The term “deoxynucleotide” refers to a nucleotide or polynucleotide lacking a hydroxyl group (OH group) at the 2′ and/or 3′ position of a sugar moiety. Instead, it has a hydrogen bonded to the 2′ and/or 3′ carbon. Within an RNA molecule that comprises one or more deoxynucleotides, “deoxynucleotide” refers to the lack of an OH group at the 2′ position of the sugar moiety, having instead a hydrogen bonded directly to the 2′ carbon.
The terms “deoxyribonucleotide” and “DNA” refer to a nucleotide or polynucleotide comprising at least one sugar moiety that has an H, rather than an OH, at its 2′ and/or 3′ position.
The phrase “duplex region” refers to the region in two complementary or substantially complementary polynucleotides that form base pairs with one another, either by Watson-Crick base pairing or any other manner that allows for a stabilized duplex between polynucleotide strands that are complementary or substantially complementary. For example, a polynucleotide strand having 21 nucleotide units can base pair with another polynucleotide of 21 nucleotide units, yet only 19 bases on each strand are complementary or substantially complementary, such that the “duplex region” has 19 base pairs. The remaining bases may, for example, exist as 5′ and 3′ overhangs. Further, within the duplex region, 100% complementarity is not required; substantial complementarity is allowable within a duplex region. Substantial complementarity refers to 90% or greater complementarity. For example, a mismatch in a duplex region consisting of 19 base pairs results in 94.7% complementarity, rendering the duplex region substantially complementary.
First 5′ Terminal Antisense Nucleotide
The phrase “first 5′ terminal antisense nucleotide” refers to the nucleotide of the antisense strand that is located at the 5′ most position of that strand with respect to the bases of the antisense strand that have corresponding complementary bases on the sense strand. Thus, in a double stranded polynucleotide that is made of two separate strands, it refers to the 5′ most base other than bases that are part of any 5′ overhang on the antisense strand. When the first 5′ terminal antisense nucleotide is part of a hairpin molecule, the term “terminal” refers to the 5′ most relative position within the antisense region and thus is the 5′ most nucleotide of the antisense region.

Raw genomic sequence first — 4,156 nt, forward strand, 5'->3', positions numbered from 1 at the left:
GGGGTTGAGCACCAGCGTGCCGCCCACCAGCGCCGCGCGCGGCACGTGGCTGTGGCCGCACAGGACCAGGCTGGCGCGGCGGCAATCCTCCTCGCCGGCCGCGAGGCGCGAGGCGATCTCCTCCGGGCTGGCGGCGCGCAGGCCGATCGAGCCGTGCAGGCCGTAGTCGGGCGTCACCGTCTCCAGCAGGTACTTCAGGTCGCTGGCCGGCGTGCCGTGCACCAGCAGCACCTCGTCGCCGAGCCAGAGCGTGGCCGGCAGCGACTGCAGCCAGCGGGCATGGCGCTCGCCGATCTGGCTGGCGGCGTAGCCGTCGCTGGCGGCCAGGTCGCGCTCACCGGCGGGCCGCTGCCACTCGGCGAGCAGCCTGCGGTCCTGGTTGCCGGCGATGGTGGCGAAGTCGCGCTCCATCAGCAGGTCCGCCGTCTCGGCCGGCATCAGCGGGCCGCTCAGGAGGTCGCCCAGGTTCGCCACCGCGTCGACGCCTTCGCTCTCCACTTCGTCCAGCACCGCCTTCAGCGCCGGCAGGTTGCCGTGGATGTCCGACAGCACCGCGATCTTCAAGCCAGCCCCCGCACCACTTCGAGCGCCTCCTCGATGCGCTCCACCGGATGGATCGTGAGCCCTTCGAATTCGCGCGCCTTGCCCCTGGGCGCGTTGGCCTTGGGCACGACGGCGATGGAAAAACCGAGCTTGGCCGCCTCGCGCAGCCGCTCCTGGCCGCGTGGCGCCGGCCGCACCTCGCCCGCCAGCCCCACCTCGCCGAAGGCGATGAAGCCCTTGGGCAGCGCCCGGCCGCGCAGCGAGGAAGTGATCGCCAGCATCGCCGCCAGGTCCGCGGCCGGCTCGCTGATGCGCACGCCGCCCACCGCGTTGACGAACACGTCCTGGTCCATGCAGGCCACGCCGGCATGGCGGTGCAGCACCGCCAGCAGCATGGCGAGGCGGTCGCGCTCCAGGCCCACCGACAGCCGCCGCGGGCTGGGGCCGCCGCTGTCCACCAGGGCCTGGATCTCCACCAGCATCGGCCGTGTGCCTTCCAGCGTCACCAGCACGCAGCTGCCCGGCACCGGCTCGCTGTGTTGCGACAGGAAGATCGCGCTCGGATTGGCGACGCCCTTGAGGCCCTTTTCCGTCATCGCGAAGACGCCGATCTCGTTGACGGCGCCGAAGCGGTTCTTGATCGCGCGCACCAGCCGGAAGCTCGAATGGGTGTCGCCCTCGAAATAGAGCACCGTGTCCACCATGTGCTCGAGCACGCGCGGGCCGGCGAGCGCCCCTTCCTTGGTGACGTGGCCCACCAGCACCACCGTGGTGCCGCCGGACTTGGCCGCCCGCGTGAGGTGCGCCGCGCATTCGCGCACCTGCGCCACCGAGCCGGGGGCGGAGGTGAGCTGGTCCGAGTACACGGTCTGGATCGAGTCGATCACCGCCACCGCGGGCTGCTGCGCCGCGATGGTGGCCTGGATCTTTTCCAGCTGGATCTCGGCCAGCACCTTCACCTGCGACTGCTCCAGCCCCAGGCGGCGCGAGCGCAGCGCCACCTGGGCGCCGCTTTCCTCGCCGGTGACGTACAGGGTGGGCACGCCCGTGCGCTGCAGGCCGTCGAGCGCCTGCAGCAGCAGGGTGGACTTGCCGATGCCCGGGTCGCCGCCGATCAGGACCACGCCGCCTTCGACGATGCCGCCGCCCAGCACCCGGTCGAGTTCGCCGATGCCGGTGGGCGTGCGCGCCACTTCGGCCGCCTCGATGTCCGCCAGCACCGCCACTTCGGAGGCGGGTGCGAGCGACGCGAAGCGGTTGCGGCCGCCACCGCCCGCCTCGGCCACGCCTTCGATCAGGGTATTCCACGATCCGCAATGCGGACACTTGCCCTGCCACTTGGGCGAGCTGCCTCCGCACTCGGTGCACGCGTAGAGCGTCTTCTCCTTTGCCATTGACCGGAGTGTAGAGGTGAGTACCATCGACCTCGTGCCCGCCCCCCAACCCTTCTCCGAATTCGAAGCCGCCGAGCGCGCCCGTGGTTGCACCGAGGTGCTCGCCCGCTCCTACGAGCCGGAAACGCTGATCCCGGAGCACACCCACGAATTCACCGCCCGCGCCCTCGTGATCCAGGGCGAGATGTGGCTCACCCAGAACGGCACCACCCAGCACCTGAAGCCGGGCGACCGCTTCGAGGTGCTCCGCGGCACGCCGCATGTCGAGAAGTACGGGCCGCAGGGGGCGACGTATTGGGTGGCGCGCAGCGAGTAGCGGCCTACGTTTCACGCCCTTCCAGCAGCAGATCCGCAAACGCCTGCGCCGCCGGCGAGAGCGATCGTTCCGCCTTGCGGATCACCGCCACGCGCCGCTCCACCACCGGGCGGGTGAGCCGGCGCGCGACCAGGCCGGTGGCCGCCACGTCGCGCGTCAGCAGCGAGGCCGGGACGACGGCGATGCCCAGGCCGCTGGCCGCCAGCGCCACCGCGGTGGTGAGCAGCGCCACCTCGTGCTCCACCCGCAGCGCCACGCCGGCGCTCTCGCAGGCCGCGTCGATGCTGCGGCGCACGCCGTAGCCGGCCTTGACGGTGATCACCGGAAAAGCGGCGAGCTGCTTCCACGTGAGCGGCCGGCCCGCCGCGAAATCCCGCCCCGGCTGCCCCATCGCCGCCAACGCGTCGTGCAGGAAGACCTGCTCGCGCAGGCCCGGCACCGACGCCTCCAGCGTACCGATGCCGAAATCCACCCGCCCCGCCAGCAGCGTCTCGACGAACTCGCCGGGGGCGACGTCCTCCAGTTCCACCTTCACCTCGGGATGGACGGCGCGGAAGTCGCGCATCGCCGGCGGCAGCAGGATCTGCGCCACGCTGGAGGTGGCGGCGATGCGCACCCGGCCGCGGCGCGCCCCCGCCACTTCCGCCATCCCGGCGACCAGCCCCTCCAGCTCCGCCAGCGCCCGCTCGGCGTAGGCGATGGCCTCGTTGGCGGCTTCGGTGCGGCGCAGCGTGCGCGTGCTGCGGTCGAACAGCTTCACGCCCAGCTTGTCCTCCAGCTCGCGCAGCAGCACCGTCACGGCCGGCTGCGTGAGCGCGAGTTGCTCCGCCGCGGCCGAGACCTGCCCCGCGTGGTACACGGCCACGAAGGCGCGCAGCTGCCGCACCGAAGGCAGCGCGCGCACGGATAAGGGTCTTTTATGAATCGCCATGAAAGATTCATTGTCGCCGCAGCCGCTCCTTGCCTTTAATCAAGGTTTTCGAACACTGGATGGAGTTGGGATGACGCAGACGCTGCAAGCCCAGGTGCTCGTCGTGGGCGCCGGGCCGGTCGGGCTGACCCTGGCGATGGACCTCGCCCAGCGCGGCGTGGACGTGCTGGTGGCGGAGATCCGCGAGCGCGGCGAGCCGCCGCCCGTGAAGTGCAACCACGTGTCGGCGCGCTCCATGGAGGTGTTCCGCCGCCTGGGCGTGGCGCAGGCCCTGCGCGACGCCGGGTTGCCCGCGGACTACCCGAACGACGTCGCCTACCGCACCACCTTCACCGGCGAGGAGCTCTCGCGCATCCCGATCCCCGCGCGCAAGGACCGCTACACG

First 5′ Terminal Sense Nucleotide
The phrase “first 5′ terminal sense nucleotide” is defined in reference to the antisense nucleotide. In molecules that are comprised of two separate strands, it refers to the nucleotide of the sense strand that is located at the 5′ most position of that strand with respect to the bases of the sense strand that have corresponding complementary bases on the antisense strand. Thus, in a double stranded polynucleotide that is made of two separate strands, it is the 5′ most base other than bases that are part of any 5′ overhang on the sense strand. When the first 5′ terminal sense nucleotide is part of a unimolecular polynucleotide that is capable of forming a hairpin molecule, the term “terminal” refers to the relative position within the sense region as measured by the distance from the base complementary to the first 5′ terminal antisense nucleotide.